So much more than chilly winters: Find out how much there is to love about the friendly and surprisingly
cosmopolitan Twin Cities!
Minneapolis is a dynamic city of arts and culture, outdoor activities, and Fortune 500 companies. It is young, clean, and cosmopolitan, with equal shares of parks, lakes, skyscrapers, and beautiful historic buildings. Minneapolis is the younger sibling of the “twin cities” Minneapolis and St. Paul, but residents of both metropolitan centers benefit from the contributions of the other.
Minneapolis owes its early prosperity to its location on the Mississippi river, which allowed it to begin its life as an epicenter in the logging and milling industries. There are a few remnants of these original mills left, and neon signs of former rivals Pillsbury and Golden Flour still face off across the river. Today downtown is filled with skyscrapers, and Minneapolis has one of the highest concentrations of Fortune 500 per capita in the United States with companies as such Target, 3M, General Mills, Best Buy, Medtronic, Supervalu, and United Health Group all located nearby. In the center of downtown, Nicollet Mall is a twelve block pedestrian mall of shopping and restaurants, with dining gems such as 112 Eatery tucked away on side streets. In the summer, when Nicollet Mall hosts frequent outdoor concerts, restaurants set up sidewalk cafes so that diners can enjoy the music, mild weather, and sidewalk traffic. On the roof of Brit’s pub, a Nicollet Mall landmark, residents arrive early on summer evenings for a chance to challenge their friends in lawn bowling while downing pints of beer or Strongbow cider. In the winter, when temperatures are well below freezing, Minneapolis moves up to the skywalk level, which connects all of downtown. The highlight of the winter season is the Holidazzle parade, which takes place every Thursday through Sunday; the governor of Minnesota makes the trip over from St. Paul each night to ride in a float during the parade.
Surrounding downtown is a variety of neighborhoods, each with their own personality. The largest neighborhood, “Uptown” -which is ironically south of Minneapolis proper-is hip with a hint of hippie. In uptown you’ll find independent cinemas, vintage clothing stores, and antique shops alongside mainstream favorites such as The Gap and Urban Outfitters. Residents here are a mix of families and young professionals, most living in Victorian mansions now converted into apartments. In the summer the many restaurants open their balconies and sidewalk patios and everyone takes to the street to shop, mingle, and soak up the sun. Be sure to sample the food at Chino Latino for some truly unique fare. Uptown rivals downtown for the most happening night scene, and on a Saturday night it’s quite common for the downtown yuppies to cab in for the night.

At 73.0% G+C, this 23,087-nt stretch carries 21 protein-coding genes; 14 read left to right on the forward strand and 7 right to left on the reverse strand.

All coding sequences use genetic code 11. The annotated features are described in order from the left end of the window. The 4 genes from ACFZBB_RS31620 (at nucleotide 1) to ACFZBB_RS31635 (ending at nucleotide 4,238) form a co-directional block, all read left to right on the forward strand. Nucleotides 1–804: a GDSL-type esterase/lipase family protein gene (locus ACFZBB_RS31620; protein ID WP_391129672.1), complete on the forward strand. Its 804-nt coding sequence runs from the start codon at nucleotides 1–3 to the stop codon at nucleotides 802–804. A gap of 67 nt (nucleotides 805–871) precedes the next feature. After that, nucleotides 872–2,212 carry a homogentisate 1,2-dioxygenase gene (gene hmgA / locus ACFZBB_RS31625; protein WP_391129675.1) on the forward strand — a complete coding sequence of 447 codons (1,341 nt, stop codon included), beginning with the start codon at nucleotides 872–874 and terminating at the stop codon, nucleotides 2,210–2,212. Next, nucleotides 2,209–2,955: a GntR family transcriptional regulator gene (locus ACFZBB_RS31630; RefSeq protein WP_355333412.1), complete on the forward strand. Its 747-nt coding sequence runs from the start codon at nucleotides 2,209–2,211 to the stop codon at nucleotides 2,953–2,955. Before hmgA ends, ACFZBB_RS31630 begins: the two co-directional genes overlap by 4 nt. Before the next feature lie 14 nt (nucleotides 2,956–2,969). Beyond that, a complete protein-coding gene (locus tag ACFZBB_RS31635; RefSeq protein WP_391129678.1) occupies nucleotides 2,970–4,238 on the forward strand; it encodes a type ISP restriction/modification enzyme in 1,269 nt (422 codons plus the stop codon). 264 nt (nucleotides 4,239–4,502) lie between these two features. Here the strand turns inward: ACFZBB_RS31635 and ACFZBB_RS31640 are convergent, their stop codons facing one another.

To the east, across the river, the warehouse district has a slightly more grown-up feel as more and more river view condos overlook the skyline. This area combines historic streets with upscale grocery stores and a plethora of new development. In St. Louis Park, to the south, residents can find many pockets of up-and-coming development, such as the apartment and lifestyle complex at Excelsior and Grand. And an abundance of suburbs to the north and the west offer affordable living with close proximity to downtown.
If outdoor activities are your passion, Minneapolis offers miles and miles of trails for running, biking, or rollerblading. On warm days, thousands flock to the paths and beaches around Lake Calhoun and Lake Harriet, or stroll to Loring Green Park downtown. Several companies observe summer hours, giving their employees extra time on Fridays to enjoy the gorgeous Minnesota summers; many take advantage of that time to travel to their lakeside cabins in northern Minnesota or nearby Wisconsin. In cold weather, outdoor enthusiasts switch to cross-country skiing or hockey-a Minnesota obsession- while the rest take it inside to the “MOA,” or Mall of America, the nation’s largest mall located just 15 minutes from downtown.
Beyond sports and shopping, the city’s entertainment options are wide and varied. Minneapolis-St. Paul is home to many major and minor sports teams, including the Vikings, the Twins, the Timberwolves, and the Wild. St. Paul offers Opera, Ballet, touring Broadway musicals, and every mainstream concert. In Minneapolis residents can find both favorite and original works at the new, space-age looking Guthrie Theatre, or have a laugh at one of the many comedy clubs or independent theatres throughout the city. The Minneapolis Institute of Art showcases pieces from the classical periods while the renowned Walker Art centre, a modern art museum on the western edge of downtown, boasts a fantastic outdoor sculpture garden with a great view of the skyline and the Catholic Basilica.
Education is also a priority in Minneapolis. The University of Minnesota and the St. Thomas campuses, located nearby, provide opportunities for continuing education as well as fascinating seminar series for professionals of every age. For those looking to recapture a bit of their youth, thriving campus neighborhoods featuring bars with $1 drink specials surround both campuses.
Although arts, professional opportunities, and education all make Minneapolis a fantastic place to live, the most unique feature of Minneapolis is what residents affectionately refer to as the “Minnesota nice” attitude. In Minnesota, people still smile at each other and hold open doors for strangers. This small-town feel, combined with big-city amenities, will continue to bring young professionals, families, and visitors to Minneapolis for years to come.